Please ensure Javascript is enabled for purposes of website accessibility

Federal appeals court deems cellphone a computer

ST. LOUIS, Mo. — When is a phone not just a phone? When a federal court declares it’s a computer.

That’s what happened last week, when the 8th U.S. Circuit Court of Appeals upheld a lengthier sentence for a man for his use of a computer in commission of a crime.

Neil Kramer pleaded guilty in U.S. District Court in Springfield, Mo., to bringing a 15-year-old girl across state lines in 2008 to have sex. But the man objected when federal prosecutors moved to make his sentence longer for use of a computer. Prosecutors argued his cellphone qualifies as a computer under the definition in federal law. U.S. District Judge Richard Dorr agreed, sentencing Kramer to 14 years in prison, a term that the judge said was more than two years longer than he otherwise would have imposed.

Kramer appealed, arguing he only used his phone to make calls and send text messages, so it shouldn’t be considered a computer. But a three-judge panel of the St. Louis-based 8th Circuit upheld the sentence, finding the federal definition of computer is broad enough to encompass cellphones.

Kramer’s Motorola Motorazr is capable of accessing the Interent, but the 8th Circuit specifically ruled that even a “dumb” cellphone should be considered a computer.

Prosecutors said the definition of computer is so dated that the Internet as we know it today didn’t exist then, so it isn’t addressed.

This is the first time a federal appeals court has ruled on whether a cellphone counts as a computer, said Don Ledford, a spokesman for the U.S. Attorney’s Office for Western Missouri.

Kramer’s attorney, assistant federal public defender Michelle Law, declined to comment on the decision.

Clocks and coffeemakers

The federal appeals court said it must rely on the statutory definition of computer, which says the term includes a data processing device that performs “logical, arithmetic or storage functions.” The law excludes most typewriters and handheld calculators.

The appeals court noted the broad array of everyday items that wording could cover, from clocks to coffeemakers, but said the sentencing guidelines appropriately rein in the potential enhancement to only apply if such devices were used to communicate with a minor.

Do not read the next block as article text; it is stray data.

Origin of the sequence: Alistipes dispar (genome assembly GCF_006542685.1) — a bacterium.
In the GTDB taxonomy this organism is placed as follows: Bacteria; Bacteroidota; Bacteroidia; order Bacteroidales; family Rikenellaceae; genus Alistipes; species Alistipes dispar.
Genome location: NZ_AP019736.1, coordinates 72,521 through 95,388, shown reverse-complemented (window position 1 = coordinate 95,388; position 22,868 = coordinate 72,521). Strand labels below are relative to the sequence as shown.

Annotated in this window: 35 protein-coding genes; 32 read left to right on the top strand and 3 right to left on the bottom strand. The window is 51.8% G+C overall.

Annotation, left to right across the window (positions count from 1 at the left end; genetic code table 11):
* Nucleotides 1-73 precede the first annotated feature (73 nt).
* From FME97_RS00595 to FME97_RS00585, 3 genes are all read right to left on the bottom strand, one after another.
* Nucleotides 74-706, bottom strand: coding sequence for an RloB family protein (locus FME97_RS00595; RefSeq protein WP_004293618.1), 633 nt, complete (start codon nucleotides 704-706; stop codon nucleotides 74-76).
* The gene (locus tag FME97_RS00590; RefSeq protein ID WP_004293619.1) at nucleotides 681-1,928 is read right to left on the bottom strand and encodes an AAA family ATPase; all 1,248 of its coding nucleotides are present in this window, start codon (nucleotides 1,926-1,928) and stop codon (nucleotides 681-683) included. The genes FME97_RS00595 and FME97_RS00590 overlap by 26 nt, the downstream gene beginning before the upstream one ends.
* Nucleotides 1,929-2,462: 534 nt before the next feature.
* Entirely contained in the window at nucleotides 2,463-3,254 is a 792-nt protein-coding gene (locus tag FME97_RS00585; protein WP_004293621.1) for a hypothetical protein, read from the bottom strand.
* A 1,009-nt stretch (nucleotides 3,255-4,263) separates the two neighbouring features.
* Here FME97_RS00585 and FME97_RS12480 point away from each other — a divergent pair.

“We acknowledge that a ‘basic’ cellular phone might not easily fit within the colloquial definition of ‘computer,’” the court said in an opinion written by Judge Roger Wollman, adding later, “But to the extent that such a sweeping definition was unintended or is now inappropriate, it is a matter for the [U.S. Sentencing] Commission or Congress to correct. We cannot provide relief from plain statutory text.”

The court also said that the legal definition is broad enough to cover a growing list of technology, including devices not yet invented. Showcasing human inability to predict the future, the court in a footnote pointed to a 1949 article in Popular Mechanics magazine which opined that “computers in the future may have only 1,000 vacuum tubes and perhaps weigh only 1.5 tons.”

Caselaw lacking

U.S. Attorney for Western Missouri Beth Phillips praised the ruling and said it will be beneficial for future prosecutions.

She also said old notions of what a computer is are changing.

“There’s an argument that the colloquial definition of a computer is broadening as we carry more iPhones, iPads, Blackberrys, devices that perform many functions that traditional landlines did not perform,” she said.

Her brief said a district court in Minnesota has looked at the issue, and that federal court found the cellphone in question in a civil dispute qualified as a computer.

But Kramer’s sentencing memorandum to Dorr said the Minnesota holding, in Czech v. Wall Street on Demand Inc., merely reflected an agreement between parties in civil litigation.

The defendant pointed to a different case, United States v. Lay, a 6th Circuit ruling related to sentencing enhancement. In that case, the appeals court looked at whether a longer sentence was appropriate when that defendant first befriended the victim through an Internet chat room but only expressed his desire for sex later, using just a cellphone. The court found the longer sentence proper, saying that to do otherwise would give unfair advantage to a criminal simply for switching the method of communication at the end.

But the 8th Circuit panel said in a footnote that judges in the Lay case didn’t squarely address whether the phone qualifies as a computer and so their decision offered no guidance here.

The case is United States v. Neil Scott Kramer, 10-1983.